Meet the Scientist was a podcast hosted by Merry Buckly, PhD, and science writer Carl Zimmer over the course of two years. The purpose of the show was to reveal more about scientists, the work they do, and what makes them tick. Buckley and Zimmer asked them what they're up to now and what's next. How is the science moving forward to solve some of the intractable problems of our times? What keeps them going in a tough, competitive field? What do they see for the future of research, education, and training? Meet the Scientist shows you a glimpse of what scientists are really like and what's going on in cutting-edge research today.
The complete archive for Meet the Scientist is below.
Martin Blaser studies Helicobacter pylori, bacteria that live in the stomachs of billions of people. Blaser has shown that H. pylori has a strange double life inside of us. On the one hand, it can cause ulcers and gastric cancer. On the other hand, it can protect us from diseases of the esophagus, allergies, asthma, and perhaps even obesity.
All life hums with electricity, from our heartbeats to the electrons that flow to the oxygen we breathe. But some bacteria are electricians par excellence, generating electric currents in the soil and water.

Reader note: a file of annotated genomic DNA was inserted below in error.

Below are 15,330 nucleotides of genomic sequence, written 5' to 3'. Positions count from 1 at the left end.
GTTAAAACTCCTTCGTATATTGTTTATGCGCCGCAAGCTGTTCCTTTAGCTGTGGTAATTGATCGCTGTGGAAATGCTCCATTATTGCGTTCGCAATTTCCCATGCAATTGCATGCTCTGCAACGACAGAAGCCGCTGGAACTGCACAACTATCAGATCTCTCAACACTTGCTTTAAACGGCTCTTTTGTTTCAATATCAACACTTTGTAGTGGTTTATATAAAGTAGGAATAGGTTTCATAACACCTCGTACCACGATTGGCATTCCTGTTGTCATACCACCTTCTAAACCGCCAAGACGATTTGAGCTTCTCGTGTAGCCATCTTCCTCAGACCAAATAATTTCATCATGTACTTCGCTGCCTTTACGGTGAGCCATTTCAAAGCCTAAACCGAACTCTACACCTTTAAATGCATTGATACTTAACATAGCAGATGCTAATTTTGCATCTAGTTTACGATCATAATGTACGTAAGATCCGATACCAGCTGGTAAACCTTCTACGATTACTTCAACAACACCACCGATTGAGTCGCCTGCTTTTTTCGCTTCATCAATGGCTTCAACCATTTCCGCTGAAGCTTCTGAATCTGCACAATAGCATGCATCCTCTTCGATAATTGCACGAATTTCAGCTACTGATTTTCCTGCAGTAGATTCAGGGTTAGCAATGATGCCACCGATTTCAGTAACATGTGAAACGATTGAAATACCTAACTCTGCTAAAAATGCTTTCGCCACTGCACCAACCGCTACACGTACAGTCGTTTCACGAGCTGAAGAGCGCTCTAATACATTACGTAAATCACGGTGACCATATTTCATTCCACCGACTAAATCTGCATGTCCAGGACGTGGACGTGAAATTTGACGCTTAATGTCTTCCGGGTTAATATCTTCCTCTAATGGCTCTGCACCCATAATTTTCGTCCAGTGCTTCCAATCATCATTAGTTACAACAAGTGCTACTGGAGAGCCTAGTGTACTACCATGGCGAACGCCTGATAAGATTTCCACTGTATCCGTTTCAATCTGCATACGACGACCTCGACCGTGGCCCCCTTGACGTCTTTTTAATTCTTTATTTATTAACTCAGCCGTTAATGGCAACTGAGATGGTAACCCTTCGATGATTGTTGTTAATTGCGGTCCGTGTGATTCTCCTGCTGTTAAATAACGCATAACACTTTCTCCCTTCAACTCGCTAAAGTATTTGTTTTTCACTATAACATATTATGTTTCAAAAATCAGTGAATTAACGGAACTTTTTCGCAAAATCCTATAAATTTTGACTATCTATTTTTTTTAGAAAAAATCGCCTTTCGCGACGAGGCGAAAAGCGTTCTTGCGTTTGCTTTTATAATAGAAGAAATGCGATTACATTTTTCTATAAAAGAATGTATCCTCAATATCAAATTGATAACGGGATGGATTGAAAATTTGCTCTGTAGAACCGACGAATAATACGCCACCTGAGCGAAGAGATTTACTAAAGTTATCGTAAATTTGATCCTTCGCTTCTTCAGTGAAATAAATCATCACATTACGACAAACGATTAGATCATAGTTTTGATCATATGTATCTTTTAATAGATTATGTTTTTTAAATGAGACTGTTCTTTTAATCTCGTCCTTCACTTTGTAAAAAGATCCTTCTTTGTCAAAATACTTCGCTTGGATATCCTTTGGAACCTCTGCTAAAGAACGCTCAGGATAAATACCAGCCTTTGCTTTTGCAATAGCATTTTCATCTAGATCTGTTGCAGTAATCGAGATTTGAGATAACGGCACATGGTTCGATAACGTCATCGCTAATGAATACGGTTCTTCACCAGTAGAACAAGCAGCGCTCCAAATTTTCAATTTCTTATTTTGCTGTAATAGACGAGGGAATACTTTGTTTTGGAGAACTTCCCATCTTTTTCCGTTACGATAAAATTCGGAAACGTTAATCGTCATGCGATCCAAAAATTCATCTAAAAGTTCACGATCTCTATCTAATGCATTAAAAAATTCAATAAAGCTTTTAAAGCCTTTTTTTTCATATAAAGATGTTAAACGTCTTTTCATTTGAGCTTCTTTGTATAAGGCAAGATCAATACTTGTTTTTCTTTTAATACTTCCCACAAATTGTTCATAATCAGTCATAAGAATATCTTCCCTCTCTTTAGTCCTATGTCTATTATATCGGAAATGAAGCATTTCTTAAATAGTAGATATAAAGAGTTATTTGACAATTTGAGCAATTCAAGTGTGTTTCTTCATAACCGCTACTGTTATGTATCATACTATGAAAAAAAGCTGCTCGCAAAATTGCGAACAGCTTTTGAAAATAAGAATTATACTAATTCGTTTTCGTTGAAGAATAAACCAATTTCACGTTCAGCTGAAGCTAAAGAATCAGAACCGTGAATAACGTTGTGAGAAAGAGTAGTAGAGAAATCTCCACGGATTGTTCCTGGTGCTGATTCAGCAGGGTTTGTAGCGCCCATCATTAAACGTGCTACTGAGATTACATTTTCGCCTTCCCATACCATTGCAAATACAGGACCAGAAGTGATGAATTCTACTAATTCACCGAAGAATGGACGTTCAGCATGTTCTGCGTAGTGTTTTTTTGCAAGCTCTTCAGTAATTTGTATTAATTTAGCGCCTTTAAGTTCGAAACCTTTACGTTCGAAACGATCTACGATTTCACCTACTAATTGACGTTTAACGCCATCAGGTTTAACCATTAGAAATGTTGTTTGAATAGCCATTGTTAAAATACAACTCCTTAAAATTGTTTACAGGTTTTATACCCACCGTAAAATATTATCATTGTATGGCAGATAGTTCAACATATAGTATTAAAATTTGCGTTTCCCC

We live in an invisible ocean of life, with millions of microbes swarming around us. Microbes can live many miles high in the upper atmosphere, and they may actually be able to feed and grow in clouds. Jessica Green and I talk not just about high-altitude aerobiology, but about the microbes we share our homes and offices with, and how better understanding them can help our health.
Dr. Charles Bamforth talks about the surprisingly complex chemistry of beer, and the pivotal role microbes play in making it happen.
Charles Ofria and his colleagues have created a program called Avida in which digital organisms can multiply and evolve. They are studying many of evolution's deepest questions, such as how complexity evolves from simplicity and why individuals make sacrifices for each other.
While you may have heard of our own "body clock" that tracks the 24-hour cycle of the day, it turns out that some bacteria can tell time, too.